Definition of Hinayana in English:


(also Hinayana Buddhism)


mass noun
  • A name given by the followers of Mahayana Buddhism to the more orthodox schools of early Buddhism. The tradition died out in India, but it survived in Ceylon (Sri Lanka) as the Theravada school and was taken from there to other regions of SE Asia.

    • ‘That's why we train in the Hinayana and the Mahayana.’
    • ‘Dhammapada (Path of Virtue) is the most famous text of Hinayana Buddhism, perhaps with the exception of Sutta Pitaka.’
    • ‘An example can be found in Buddhism itself, where people try to discriminate between Hinayana and Mahayana.’
    • ‘The former were known as the followers of Hinayana or the Lesser Vehicle and latter of Mahayana or the Greater Vehicle.’
    • ‘The Buddhist thought of the Three Kingdoms does not seem to have gone much beyond research into the texts of Hinayana and Mahayana.’
    • ‘To refrain from hurting others and to abandon the basis for harm is the main precept of the Hinayana teachings.’
    • ‘It depends upon the level of teachings that one is able to relate to, such as Mahayana or Hinayana.’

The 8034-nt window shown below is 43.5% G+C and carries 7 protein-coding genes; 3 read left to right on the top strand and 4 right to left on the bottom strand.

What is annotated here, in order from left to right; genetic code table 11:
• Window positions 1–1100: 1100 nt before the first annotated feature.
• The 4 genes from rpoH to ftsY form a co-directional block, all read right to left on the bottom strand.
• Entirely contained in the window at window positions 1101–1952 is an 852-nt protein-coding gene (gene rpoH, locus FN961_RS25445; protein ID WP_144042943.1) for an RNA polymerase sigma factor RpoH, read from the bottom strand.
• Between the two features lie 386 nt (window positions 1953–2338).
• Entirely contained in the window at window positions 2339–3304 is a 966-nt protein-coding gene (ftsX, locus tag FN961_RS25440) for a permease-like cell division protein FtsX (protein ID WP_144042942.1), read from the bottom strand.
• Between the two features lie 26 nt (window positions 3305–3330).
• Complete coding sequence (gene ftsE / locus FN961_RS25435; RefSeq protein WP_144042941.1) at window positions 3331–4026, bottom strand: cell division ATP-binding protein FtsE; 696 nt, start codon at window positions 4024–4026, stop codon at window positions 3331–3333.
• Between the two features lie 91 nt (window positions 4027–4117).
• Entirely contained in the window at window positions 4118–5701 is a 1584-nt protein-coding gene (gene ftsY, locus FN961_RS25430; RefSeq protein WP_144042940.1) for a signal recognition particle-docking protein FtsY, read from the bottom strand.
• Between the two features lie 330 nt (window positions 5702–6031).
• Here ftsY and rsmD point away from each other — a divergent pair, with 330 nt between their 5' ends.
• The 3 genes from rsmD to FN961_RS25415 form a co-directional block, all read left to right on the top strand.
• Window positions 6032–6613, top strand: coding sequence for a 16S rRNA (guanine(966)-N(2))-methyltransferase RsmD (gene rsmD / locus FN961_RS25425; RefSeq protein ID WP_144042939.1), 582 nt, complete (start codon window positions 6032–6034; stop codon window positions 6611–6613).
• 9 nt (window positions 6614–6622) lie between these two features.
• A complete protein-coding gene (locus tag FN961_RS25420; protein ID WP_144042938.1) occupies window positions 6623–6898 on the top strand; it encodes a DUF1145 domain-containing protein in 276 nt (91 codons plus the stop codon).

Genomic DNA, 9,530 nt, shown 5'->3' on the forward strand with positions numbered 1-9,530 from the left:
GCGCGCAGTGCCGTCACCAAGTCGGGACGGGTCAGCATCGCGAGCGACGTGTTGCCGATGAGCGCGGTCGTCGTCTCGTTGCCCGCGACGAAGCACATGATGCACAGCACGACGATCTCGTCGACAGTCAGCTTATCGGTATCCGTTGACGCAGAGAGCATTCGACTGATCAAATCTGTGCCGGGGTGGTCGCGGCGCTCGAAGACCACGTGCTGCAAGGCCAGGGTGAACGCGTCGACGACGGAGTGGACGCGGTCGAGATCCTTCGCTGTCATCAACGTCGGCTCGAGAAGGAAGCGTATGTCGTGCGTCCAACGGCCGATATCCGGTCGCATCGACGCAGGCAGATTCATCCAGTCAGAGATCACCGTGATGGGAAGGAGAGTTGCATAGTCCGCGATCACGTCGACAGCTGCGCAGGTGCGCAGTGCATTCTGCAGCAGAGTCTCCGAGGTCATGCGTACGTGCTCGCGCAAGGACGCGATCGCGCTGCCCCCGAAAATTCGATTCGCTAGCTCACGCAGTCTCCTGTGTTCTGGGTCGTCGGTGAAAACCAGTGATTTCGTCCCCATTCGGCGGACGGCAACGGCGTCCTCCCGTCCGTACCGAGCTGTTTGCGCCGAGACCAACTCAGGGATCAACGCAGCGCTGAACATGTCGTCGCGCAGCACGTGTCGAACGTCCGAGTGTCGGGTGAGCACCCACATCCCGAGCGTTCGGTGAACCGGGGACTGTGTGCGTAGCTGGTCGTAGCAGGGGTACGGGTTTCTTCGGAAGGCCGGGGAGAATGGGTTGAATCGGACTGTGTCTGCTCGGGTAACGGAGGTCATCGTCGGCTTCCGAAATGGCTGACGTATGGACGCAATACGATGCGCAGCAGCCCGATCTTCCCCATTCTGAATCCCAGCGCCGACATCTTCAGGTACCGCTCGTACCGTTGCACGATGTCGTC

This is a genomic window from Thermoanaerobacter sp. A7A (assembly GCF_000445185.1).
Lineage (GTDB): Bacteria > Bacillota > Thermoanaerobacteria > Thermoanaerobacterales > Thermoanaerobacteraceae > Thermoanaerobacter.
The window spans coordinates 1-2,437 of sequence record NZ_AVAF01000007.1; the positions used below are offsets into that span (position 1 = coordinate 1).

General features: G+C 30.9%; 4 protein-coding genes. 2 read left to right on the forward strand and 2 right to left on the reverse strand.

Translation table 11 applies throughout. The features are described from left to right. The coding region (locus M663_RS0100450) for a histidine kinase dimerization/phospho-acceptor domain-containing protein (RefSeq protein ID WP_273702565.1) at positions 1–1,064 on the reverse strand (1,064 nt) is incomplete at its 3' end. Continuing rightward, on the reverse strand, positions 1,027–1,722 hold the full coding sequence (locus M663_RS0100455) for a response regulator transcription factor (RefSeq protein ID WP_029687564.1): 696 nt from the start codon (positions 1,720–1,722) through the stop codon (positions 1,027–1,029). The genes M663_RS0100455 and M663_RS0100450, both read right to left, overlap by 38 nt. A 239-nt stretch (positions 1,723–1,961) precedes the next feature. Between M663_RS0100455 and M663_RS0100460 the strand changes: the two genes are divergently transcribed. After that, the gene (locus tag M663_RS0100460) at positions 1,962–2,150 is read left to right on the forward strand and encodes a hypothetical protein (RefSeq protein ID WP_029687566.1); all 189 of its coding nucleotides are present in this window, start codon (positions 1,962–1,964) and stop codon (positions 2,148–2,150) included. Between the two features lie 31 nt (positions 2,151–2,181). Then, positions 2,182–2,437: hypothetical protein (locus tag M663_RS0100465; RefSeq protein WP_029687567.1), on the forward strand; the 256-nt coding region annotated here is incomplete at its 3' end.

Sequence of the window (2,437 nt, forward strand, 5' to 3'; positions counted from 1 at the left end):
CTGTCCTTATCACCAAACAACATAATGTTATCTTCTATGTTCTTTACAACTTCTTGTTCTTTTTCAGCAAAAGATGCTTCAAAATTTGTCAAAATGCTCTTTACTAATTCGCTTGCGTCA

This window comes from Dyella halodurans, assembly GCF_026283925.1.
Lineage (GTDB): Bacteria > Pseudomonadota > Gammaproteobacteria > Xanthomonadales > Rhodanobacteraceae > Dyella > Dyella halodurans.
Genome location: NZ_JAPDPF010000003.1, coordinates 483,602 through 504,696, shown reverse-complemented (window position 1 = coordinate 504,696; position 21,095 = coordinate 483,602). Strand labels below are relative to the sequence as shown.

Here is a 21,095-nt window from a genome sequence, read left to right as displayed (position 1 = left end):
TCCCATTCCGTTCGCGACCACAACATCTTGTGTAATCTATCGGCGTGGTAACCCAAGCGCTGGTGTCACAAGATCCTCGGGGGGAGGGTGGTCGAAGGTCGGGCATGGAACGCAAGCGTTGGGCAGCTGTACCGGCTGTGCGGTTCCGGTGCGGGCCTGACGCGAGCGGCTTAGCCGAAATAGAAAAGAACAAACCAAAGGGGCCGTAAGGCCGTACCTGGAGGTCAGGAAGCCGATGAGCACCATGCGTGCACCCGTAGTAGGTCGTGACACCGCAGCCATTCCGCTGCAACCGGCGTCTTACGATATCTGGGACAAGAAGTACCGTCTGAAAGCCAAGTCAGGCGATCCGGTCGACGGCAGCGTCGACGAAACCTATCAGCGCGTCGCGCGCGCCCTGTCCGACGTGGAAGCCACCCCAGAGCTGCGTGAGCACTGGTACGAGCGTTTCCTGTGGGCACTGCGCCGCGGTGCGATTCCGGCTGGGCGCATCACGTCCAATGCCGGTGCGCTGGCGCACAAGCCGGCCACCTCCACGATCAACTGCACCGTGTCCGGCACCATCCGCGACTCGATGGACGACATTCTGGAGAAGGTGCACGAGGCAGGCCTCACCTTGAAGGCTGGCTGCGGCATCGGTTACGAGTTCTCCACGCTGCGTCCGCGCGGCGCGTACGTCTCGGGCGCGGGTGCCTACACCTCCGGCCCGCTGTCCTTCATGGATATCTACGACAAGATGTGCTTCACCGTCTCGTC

• ‘The Hinayana view of body focuses on the relative existence of one's own body as a product of karma.’
    • ‘The opposite term, Hinayana, means ‘Lesser Vehicle’ - not terribly flattering to those Thai Buddhists and the like who fall under it.’
    • ‘In both the Hinayana and the Mahayana, it is accepted that direct realization of the emptiness of the mind is the realization of the egolessness of the individual.’
    • ‘Ninety percent of Burmese follow the Theravada form of Buddhism, also know as Hinayana Buddhism.’
    • ‘The Mahayana sutras often poke fun at the earlier schools - which it dubbed derogatively the Hinayana or ‘Inferior vehicle’.’
    • ‘But even if one is practicing Hinayana or Mahayana practice, the entire goal is to actually realize the ultimate Dharmata.’
    • ‘Buddhists include followers of the Mahayana and Hinayana schools, and there are both Catholic and Protestant Christians.’
    • ‘In terms of time, there is some difference in motivation between the Hinayana and the Mahayana.’


From Sanskrit hīna ‘lesser’ + yāna ‘vehicle’.